“Current laws in place and administered by the DOH are already strict and confining,” said Ron Gallegos, voluntary president of the Alliance of Residential Care Administrators (whose full-time job is national sales director and senior vice president of Primerica, a member of Citigroup), one of four major Hawaii groups seeking to influence government home care policy. “They make it difficult for owners of these care homes to make a living providing this much-needed service to our community. With the economic difficulties that most of us face, protecting long-term elderly care should be a priority.”
Most care home owners are in the business because they want to be their own bosses, they can usually save some money for their retirement and because they feel they can make an impact on the lives of others. According to HCCHA, the business can be profitable, but for the majority of owners, it is not. In general, the resident client pays a fee of about $2,500 a month (some fees are as low as $1,000), and the average number of residents in a home is four.
Says Gallegos: “People aren’t always in it for the money, but they don’t want to lose money either. It’s a tough business, and if a person’s in it only for the money, he’ll never survive. We’re talking about running an emergency room for the elderly in the middle of the night, and sacrificing your family and social life for many years.”
To ease the care homes’ worries, HCCHA is seeking to persuade the government to adopt what Gallegos calls “a social model of care” for the elderly, instead of the more traditional “medical model.” In essence, the HCCHA argues that care homes should not be treated like hospitals or nursing homes, because they are dwellings in which families live and call home.
Says Gallegos: “The Legislature in 1998 passed a law that said care homes should be based on a social model. This way, elderly people can be cared for as if they were in a family. The proposed DOH regulations want to make it a medical model, so that it’s like you’re in a hospital, instead of a private home. This means the homes must be regulated like a hospital.”
Gallegos speaks from considerable experience. His care home is managed by his wife, Teo, a registered nurse. Living in the home are four elderly residents, his two young children and at least two full-time staff. The elderly residents average 80 years. “Our children sit with them, hold hands with them, read to them and watch TV with them,” says Gallegos. “It’s been a great blessing to the children, because their grandparents live far away.”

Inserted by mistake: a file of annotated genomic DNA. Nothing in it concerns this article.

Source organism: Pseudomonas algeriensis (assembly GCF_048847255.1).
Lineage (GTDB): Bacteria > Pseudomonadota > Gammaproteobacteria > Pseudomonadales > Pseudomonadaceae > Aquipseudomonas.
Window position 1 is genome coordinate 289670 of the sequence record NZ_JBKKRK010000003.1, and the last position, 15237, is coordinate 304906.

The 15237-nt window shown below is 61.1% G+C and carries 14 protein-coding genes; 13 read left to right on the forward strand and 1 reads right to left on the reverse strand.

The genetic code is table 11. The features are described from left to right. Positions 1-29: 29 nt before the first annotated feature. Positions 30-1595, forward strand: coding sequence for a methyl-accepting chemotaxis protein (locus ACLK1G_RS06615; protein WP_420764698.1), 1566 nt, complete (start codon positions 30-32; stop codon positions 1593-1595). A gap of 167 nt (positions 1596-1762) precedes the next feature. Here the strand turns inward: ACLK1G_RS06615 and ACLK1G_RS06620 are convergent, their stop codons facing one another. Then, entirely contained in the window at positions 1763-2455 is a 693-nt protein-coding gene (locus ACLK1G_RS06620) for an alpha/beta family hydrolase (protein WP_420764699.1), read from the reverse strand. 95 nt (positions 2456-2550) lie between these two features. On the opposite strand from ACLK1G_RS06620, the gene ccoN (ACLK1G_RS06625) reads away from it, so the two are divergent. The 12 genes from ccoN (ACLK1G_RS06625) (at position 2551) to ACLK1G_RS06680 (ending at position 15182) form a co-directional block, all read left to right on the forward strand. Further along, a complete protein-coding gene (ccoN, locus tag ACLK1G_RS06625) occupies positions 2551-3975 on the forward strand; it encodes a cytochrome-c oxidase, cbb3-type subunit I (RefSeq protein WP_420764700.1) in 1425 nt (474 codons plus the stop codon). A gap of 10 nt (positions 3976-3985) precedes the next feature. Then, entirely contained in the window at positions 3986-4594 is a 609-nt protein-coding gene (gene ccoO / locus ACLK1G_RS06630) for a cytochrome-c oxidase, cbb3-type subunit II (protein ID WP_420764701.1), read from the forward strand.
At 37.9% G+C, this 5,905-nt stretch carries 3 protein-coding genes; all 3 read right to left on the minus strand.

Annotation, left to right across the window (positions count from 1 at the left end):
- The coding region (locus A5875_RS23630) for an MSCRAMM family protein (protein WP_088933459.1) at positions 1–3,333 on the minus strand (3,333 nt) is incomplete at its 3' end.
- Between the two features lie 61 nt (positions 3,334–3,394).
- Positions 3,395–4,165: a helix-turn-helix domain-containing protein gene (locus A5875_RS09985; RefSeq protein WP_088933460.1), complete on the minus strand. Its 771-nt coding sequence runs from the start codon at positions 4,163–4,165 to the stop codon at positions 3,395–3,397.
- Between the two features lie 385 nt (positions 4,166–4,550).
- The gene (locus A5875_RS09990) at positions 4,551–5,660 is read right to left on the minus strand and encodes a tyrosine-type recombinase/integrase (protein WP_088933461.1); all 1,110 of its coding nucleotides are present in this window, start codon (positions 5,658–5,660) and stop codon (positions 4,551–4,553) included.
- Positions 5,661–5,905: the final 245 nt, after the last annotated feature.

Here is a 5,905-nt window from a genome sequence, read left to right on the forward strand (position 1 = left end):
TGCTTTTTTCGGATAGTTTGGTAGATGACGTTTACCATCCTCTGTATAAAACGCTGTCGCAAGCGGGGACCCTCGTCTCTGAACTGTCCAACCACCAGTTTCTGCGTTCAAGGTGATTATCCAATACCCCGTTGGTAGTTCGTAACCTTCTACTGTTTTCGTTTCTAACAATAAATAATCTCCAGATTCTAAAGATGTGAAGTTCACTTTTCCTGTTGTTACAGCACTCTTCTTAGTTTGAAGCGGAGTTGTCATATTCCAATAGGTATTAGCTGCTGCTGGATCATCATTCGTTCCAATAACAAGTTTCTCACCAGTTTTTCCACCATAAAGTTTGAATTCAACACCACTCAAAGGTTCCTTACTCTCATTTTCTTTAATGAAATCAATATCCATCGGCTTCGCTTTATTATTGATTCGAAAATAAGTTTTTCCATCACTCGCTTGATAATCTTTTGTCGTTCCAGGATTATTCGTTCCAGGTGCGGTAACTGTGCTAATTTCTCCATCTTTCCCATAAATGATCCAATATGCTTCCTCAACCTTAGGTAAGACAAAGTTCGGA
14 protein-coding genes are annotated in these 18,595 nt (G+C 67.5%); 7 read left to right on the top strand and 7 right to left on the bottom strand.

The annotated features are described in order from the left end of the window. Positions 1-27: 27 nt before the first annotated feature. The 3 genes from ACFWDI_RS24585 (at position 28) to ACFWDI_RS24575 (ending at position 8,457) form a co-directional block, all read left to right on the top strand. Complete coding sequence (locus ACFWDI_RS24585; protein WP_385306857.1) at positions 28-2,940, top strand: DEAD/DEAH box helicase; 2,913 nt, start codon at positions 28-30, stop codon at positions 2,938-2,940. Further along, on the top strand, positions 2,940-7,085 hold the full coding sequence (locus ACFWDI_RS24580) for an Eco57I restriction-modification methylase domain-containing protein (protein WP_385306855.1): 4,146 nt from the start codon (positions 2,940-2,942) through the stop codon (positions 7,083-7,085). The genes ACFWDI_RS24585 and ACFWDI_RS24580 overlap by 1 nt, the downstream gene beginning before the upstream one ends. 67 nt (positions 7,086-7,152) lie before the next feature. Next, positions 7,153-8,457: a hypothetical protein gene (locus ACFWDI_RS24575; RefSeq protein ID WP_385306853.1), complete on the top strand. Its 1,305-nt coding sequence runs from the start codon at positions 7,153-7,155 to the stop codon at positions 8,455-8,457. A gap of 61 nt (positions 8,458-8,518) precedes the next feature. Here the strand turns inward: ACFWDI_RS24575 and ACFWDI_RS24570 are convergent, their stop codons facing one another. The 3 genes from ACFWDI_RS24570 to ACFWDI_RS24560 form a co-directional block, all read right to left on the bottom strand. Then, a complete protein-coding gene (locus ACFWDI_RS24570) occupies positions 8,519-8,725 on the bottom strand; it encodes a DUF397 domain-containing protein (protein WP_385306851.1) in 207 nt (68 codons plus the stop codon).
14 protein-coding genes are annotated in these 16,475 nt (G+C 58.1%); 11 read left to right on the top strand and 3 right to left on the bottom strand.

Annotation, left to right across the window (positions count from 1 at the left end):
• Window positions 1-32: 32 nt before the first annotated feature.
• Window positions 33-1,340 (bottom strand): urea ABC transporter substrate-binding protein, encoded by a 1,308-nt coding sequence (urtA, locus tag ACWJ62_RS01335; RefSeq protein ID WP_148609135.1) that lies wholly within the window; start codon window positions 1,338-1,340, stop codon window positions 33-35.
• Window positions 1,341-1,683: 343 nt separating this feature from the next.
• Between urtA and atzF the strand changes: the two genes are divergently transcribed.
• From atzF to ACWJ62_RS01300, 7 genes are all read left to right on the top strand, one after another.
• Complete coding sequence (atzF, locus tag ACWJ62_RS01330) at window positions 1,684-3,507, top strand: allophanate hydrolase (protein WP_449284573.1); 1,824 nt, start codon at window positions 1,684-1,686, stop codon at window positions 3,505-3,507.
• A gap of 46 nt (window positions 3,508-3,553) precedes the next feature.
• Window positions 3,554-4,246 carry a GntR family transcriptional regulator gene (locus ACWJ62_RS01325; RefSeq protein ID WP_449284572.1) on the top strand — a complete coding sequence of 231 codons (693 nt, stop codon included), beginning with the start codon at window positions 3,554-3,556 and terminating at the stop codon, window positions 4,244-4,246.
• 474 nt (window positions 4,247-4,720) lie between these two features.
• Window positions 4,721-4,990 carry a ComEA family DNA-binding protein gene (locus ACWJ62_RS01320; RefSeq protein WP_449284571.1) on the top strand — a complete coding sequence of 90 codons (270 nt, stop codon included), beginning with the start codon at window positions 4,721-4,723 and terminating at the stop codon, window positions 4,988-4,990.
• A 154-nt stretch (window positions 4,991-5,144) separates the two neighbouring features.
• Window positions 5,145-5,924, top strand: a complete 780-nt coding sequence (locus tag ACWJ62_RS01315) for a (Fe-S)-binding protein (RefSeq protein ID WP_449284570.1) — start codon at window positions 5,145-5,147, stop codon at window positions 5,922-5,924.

Despite their differences, Gallegos believes that both sides are taking great pains to work things out, and that relations are good. Overall, HCCHA has no argument with the need to be closely regulated. “We work very well with the DOH, very closely with them, and we know they are very loving, caring people also,” says Gallegos. The thing is, he adds, “the DOH has been out of contact with the elderly for so long, they’re only used to interpreting the medical model, because they’ve always done it this way. They’ve accepted the social model in the new rules, but they’re not following it. We’re still treated like mini-hospitals.”
HCCHA is fighting back. To sway public opinion and help elucidate differences between care homes, large nursing homes and other assisted-living residences, the alliance has enlisted Starr-Seigle to do public relations and special communications.
“Unsurprisingly, there’s much confusion in the public mind between one care institution and another. We’re sometimes tarred by the excesses of other institutions,” says Gallegos. “HCCHA has the dual problem of educating the public and the government. In the long run, what the alliance is trying to avoid is the passage of so many care home restrictions that we’re not going to be able to stay in business.” Not only does HCCHA believe its programs are necessary, but it’s also something the state wants. Asks Gallegos: “Where is everybody going to live when they’re old? This is one industry that’s not going to go away. If it does, we’re all losers.”